“Every woman we talked to seemed to have more health problems than I even had,” she said. “You really have to trust the person but none of these people were right.”

She and her husband decided to search online and found LaDonna’s Facebook group.

“She seemed perfect before I even talked to her,” Alyson said. “We had an instant connection. My husband and I flew out to meet her. She’d never even had a successful pregnancy for anyone else at the time. She had tried once and failed. But I liked her so much I decided to take the risk.”

LaDonna traveled to New York for the procedure to become pregnant with the Schultz’s baby and it worked.

Alyson said she was so busy being excited about having a daughter that she never thought much about any downside to surrogacy. Her daughter, Alexis, is 11 now. They waited until a couple years ago to tell her about LaDonna.

“I didn’t want her to be jealous that her brother was actually carried by me and that she was not,” Alyson said. “But when I told her she understood it. I felt like we took this chance and that was the big, interesting part of this story. We were her first one.”

Given her heart defects, Nicole Herron knew getting pregnant was a bad idea. But she and her husband Nathan wanted to be parents, so they started researching their options. She found a group online called TOSS (Texas and Oklahoma Surrogacy Support) and after meeting several local surrogates she decided surrogacy was the right route for their family. She met Woodmansee in the TOSS group and the two became friends.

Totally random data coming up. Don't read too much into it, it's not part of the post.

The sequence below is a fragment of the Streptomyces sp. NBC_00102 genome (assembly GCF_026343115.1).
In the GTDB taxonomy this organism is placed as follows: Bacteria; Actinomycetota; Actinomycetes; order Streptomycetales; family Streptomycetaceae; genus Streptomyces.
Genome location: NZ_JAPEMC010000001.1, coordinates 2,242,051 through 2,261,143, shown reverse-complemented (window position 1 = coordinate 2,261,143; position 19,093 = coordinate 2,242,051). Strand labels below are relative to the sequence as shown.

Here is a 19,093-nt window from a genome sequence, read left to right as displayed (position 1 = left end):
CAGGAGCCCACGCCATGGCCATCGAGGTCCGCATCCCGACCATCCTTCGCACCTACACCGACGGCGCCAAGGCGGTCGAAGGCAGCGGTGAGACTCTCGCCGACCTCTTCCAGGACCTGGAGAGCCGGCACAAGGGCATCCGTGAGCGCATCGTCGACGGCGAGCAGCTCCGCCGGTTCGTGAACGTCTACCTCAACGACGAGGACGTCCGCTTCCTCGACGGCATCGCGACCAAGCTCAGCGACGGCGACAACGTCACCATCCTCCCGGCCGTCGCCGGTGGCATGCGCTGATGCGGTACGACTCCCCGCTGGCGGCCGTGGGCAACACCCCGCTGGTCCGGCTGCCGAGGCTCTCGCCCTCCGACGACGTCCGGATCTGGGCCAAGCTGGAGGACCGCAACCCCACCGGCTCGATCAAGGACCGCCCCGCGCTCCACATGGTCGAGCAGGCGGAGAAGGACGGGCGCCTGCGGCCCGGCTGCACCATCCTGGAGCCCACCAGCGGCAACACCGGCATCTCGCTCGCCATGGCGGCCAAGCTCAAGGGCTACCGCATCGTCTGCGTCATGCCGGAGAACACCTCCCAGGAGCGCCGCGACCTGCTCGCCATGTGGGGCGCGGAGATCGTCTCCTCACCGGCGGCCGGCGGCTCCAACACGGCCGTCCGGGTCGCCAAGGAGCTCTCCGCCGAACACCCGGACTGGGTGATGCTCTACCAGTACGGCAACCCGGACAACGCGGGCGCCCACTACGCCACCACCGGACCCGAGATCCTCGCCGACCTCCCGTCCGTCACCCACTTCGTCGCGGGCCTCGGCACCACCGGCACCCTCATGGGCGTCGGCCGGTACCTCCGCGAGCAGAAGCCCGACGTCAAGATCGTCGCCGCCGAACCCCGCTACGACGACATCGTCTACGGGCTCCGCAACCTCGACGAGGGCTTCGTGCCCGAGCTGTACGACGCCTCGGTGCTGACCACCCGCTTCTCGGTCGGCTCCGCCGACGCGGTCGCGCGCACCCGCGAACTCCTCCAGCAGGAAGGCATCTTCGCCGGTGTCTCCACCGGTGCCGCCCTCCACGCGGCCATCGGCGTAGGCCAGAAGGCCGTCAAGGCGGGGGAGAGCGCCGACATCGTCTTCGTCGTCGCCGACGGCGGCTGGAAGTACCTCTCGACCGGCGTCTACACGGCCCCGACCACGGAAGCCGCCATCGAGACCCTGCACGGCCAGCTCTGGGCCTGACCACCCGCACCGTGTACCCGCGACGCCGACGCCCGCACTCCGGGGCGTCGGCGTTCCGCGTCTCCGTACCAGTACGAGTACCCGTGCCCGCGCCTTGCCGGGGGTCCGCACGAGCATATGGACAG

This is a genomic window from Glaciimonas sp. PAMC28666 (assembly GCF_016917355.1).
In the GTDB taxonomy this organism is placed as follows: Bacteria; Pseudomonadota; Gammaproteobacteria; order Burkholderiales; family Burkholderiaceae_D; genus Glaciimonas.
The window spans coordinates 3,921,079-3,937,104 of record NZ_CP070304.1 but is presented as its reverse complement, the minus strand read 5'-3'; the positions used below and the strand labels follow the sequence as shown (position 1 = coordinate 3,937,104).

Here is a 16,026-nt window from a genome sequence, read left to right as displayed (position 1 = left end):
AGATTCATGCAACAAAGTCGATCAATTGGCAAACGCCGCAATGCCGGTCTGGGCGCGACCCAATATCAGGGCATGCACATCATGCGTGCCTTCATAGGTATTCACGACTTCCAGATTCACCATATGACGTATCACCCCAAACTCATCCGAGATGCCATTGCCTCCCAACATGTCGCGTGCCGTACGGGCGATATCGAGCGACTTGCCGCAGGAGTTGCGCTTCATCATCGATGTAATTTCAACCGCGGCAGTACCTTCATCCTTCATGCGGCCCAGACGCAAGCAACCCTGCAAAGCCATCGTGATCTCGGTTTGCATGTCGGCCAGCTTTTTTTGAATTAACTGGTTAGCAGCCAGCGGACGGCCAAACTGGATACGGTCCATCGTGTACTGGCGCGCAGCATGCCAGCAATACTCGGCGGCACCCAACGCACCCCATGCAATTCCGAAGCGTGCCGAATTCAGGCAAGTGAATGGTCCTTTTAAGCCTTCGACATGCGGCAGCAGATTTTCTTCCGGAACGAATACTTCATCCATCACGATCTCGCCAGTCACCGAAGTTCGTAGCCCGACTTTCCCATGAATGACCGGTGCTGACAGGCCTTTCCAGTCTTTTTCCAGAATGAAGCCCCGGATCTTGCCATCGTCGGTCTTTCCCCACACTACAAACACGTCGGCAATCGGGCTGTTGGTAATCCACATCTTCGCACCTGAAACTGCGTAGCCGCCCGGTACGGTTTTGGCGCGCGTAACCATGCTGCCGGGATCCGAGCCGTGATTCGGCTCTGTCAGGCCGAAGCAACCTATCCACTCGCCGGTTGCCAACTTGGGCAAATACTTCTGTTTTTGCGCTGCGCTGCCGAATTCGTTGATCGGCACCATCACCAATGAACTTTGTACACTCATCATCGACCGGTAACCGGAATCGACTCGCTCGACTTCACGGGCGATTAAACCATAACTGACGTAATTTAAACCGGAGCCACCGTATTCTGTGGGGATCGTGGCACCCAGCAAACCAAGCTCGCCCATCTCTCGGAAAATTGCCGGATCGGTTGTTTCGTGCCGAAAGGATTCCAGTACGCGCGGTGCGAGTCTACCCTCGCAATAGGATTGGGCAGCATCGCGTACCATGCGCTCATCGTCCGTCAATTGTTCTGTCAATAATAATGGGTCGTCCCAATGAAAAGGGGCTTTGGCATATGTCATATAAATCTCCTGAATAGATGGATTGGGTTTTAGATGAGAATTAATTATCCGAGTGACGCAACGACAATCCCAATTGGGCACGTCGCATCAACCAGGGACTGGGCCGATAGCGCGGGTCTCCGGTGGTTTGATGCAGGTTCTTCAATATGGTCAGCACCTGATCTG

“It’s difficult to hand over that kind of experience to someone else,” she said of selecting Woodmansee, who they used as their surrogate and much to their surprise the transfer resulted in twins. “I need to trust her like a sister. I didn’t want to go through this with someone I would never see again. I wanted her to stay a part of our lives.”

Woodmansee has indeed continued to be part of the Herron’s lives as well as all the families she’s helped. In fact, her dream of being a mom has come true in ways she never could have imagined before becoming a surrogate. She can’t wait to watch all her children—her own and those she carried for others—grow up.